Earnings tend to peak close to the top in stock market cycles and prices tend to follow and/or lead earnings downward. The dotted lines below show where earnings peaked in 2000, 2007 and most recently in 2014. Markets traded in a tight range for a full 18 months before finally giving up and collapsing downward in 2000 and 2007. We are now 16 months into the trading range following the current peak in earnings


Here is a second visual showing earnings (orange) and the S&P 500 (blue):



3. Price Investors Are Willing To Pay For Earnings/Profits

Stock prices have the ability to continue to rise in price even after earnings and profits reach their peak (as they have since 2014; see chart above). What this requires is investors willing to pay a higher and higher price for earnings, which can be measured with the price to earnings ratio. Historically, the higher prices go without the support of underlying fundamentals (earnings), the more dangerous stocks become and the more likely they are to fall (and/or crash) back to reality. 

Price to earnings ratios essentially reflect the level of buyers optimism or sentiment toward stocks. If stocks are loved investors will pay more for earnings. If they are hated then they will pay less. The following charts show how much investors have been willing to pay for earnings since 2011 in both the United States and the Eurozone. Stock market returns have been driven by euphoria, not earnings. 



Stocks become the most dangerous to own when you enter an economic recession while the price to earnings ratio is high. During an economic contraction earnings, profits and sentiment tend to fall simultaneously. The following graph shows the historical U.S. stock market valuation using the average of four major value indicators. If we entered a recession today we would do so at 76% above the average valuation mean. This would be the second highest valuation point in history entering a recession.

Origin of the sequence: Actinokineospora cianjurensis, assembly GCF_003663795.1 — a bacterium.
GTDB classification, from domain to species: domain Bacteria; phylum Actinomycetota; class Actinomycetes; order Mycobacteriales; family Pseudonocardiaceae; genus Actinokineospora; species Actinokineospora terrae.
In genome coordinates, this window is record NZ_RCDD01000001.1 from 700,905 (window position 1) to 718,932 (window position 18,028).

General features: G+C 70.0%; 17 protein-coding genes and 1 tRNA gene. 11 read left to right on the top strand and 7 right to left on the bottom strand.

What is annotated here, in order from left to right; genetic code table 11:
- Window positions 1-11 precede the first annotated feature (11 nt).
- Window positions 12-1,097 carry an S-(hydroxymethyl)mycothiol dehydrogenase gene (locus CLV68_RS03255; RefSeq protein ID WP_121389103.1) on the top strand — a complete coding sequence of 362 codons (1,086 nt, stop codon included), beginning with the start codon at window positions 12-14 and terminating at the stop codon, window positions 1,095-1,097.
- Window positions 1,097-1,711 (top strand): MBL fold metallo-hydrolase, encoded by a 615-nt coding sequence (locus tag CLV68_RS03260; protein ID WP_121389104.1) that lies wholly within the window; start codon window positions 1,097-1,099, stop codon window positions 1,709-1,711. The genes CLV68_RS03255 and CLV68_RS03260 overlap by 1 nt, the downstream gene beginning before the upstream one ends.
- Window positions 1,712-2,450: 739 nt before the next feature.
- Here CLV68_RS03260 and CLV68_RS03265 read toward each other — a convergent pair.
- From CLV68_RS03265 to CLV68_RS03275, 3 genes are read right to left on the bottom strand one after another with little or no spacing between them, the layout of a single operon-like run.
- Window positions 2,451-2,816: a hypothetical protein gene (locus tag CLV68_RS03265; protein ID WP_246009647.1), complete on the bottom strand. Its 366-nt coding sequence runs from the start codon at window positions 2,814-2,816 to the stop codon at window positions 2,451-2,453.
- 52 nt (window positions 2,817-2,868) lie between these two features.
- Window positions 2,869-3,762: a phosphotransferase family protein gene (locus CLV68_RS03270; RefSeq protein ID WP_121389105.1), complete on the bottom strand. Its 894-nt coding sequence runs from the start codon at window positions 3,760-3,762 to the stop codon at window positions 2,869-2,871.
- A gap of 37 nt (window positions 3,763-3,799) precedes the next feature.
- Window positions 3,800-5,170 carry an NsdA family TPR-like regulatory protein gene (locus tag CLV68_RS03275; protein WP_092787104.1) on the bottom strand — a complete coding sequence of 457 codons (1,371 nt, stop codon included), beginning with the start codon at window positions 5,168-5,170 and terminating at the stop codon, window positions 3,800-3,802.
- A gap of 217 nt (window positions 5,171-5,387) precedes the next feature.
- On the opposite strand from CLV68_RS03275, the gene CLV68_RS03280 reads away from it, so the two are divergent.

What happened to stock prices during previous periods where stock valuations were high and the economy entered recession? The next graph provides the answers. The market price declines during these periods have not been pleasant. 


4. Company Reinvestment

During the current cyclical bull market cycle in U.S. stocks one of the largest buyers has been companies themselves. They have used profits and/or borrowed money to repurchase their own shares and turbocharge prices higher. This buying has shown signs of topping and even begun to fall. This process is normal; companies tend to buy the most at stock price peaks and purchase less and less as stocks become cheaper. Does that sound strange? Companies are run by people who make irrational investing decisions (just like individuals) based on human psychology and behavior. From an article yesterday titled Add Stock Buyback Bubble to the List of Those Popping:

"It’s time to add stock buybacks to the long list of bubbles beginning to pop.
U.S. corporations announced just $244 billion in planned buybacks during the first four months of 2016. That was a hefty 38% plunge from a year earlier, the biggest drop since 2009, according to Bloomberg.
Why does that matter for the broad market? Because companies have been the biggest equity buyers over the past several years, snapping up more than $2 trillion of their own shares since 2009. Without that buying power to prop them up, stocks look vulnerable."

Summary:

U.S. stocks are resting at a dangerously high price to earnings valuation level at a time when the economic data is rolling over and profits have been in decline for 16 months.  While this time could be different, history has shown investors should be cautious toward over weighting U.S. stock ownership during this type of environment.

For more see:

The Coming Global Bond Market Massacre: Japan Prepares For The Opening Act 


Thursday, May 12, 2016

Milton Berg: Prepare Yourself For A 30 Year Bear Market In Stocks & Bonds


"Well, it is not unheard of in history. As you know there was a bear market in bonds lasting maybe forty years that began in the mid-40's and ended in 1980. We've had a twenty, twenty five year bear market in Japan going back to 1989. We're the most overvalued market in history, there's more leverage throughout the world than there's ever been in history, central banks have lost all their ammunition, basically because there is so much credit outstanding throughout the world. It's not unheard of to have a long-term bear market. There will be a lot of money to be made both on the downside and the upside within the bear market."